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Ke Alaka’i News Wins 20 Awards at National College Media Convention

BYUH Ke Alaka'i team at their 2023 Christmas party.
Photo by LeeAnn Lambert

The Ke Alaka’i news staff at Brigham Young University–Hawaii gained an extraordinary achievement at the National College Media 2023 Convention from October 29 to November 2 in Atlanta, Georgia, garnering an outstanding total of 20 awards. These accolades celebrated their contributions to producing a magazine that showcases writing, design, multimedia, and photography with the heart and talents of BYU–Hawaii in mind.

LeeAnn Lambert, the coordinator at Ke Alaka’i News expressed her gratitude to the staff in their journey toward success. “This is the most awards that Ke Alaka’i staff members have won in the 24 years I have worked at BYU–Hawaii.” Lambert said, highlighting the staff’s unwavering commitment to their craft, talents, and roles they played.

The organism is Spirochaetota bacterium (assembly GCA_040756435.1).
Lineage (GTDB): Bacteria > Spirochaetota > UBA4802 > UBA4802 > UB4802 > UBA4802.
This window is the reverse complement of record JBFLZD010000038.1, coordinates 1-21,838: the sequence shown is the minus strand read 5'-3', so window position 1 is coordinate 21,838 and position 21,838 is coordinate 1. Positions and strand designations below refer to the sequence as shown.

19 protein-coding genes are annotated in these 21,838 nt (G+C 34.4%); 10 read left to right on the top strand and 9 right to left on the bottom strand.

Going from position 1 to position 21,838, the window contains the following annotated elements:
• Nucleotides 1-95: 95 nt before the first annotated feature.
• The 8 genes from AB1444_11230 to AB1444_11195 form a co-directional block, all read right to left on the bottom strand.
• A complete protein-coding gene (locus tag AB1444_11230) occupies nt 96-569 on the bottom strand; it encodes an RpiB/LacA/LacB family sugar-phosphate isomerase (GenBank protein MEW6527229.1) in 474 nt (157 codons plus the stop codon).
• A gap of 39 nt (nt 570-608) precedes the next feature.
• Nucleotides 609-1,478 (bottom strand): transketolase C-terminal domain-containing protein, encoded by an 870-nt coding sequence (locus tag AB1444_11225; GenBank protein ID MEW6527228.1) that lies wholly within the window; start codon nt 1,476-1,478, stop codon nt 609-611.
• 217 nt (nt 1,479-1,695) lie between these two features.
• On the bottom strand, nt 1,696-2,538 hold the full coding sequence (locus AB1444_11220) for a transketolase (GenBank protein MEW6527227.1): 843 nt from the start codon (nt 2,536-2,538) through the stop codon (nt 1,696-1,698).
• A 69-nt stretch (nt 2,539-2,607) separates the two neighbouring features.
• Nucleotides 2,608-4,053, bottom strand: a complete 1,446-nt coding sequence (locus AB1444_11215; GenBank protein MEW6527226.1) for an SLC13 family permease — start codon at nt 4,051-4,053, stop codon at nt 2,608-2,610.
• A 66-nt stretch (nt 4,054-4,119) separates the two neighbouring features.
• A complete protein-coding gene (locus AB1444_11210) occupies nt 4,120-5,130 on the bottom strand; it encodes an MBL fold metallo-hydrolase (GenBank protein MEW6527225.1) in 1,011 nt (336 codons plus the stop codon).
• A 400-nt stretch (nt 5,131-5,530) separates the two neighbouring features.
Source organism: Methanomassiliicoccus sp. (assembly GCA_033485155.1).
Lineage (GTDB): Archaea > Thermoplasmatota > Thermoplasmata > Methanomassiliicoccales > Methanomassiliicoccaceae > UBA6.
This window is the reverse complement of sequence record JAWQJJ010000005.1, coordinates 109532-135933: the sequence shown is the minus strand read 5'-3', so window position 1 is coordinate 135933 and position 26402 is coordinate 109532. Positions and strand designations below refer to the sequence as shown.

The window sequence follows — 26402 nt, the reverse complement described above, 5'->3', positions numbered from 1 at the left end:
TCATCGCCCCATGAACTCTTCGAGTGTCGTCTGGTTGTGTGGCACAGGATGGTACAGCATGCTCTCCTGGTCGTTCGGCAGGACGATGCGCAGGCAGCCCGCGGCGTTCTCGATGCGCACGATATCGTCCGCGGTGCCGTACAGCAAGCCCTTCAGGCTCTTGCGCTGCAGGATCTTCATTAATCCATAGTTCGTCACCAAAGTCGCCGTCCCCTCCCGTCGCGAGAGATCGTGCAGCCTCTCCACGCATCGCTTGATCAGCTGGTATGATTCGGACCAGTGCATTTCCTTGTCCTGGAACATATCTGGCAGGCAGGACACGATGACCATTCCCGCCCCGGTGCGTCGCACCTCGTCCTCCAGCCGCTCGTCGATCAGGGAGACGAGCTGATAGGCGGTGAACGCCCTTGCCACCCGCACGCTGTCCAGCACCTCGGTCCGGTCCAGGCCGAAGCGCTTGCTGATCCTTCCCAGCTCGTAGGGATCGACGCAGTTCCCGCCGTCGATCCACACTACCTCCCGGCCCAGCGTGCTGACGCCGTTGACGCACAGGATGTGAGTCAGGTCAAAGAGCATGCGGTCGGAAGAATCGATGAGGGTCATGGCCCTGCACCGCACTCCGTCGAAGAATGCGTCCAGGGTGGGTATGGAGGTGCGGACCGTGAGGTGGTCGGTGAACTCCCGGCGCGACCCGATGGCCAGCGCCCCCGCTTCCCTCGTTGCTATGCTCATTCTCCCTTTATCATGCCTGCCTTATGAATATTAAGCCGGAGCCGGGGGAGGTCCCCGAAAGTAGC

Ke Alaka’i received a diverse range of awards from the convention, each reflecting their skill in different areas of producing the magazine. The team overall secured six first-place awards, two second-place awards, four third-place awards, two fourth-place awards, and six honorable mentions, showcasing their talents across various disciplines.

Nominated for Feature Magazine of the Year by both the Associated Collegiate Press and the College Media Association (CMA), Ke Alaka’i stood out in the top ranks of college magazines across the nation. This nomination is a testament to the exceptional and creative content found in the magazine. “Our students really excel at good design, photography, and writing,” Lambert said. “They tell stories that matter and resonate, and they do it with sensitivity, balancing the ethics of storytelling with the need to uplift and protect individuals.”

A Labor of Love

The Ke Alaka’i staff stood out from other colleges during the convention due to their diverse composition, with 72% of the staff composed of international students from diverse backgrounds like Tahiti, Samoa, Tonga, Mongolia, Hong Kong, China, Malaysia, the Philippines, and Indonesia. All staff members also represent a wide array of majors, such as biology, psychology, political science, education, English, graphic design, peacebuilding, social work, business management, and hotel and tourism management.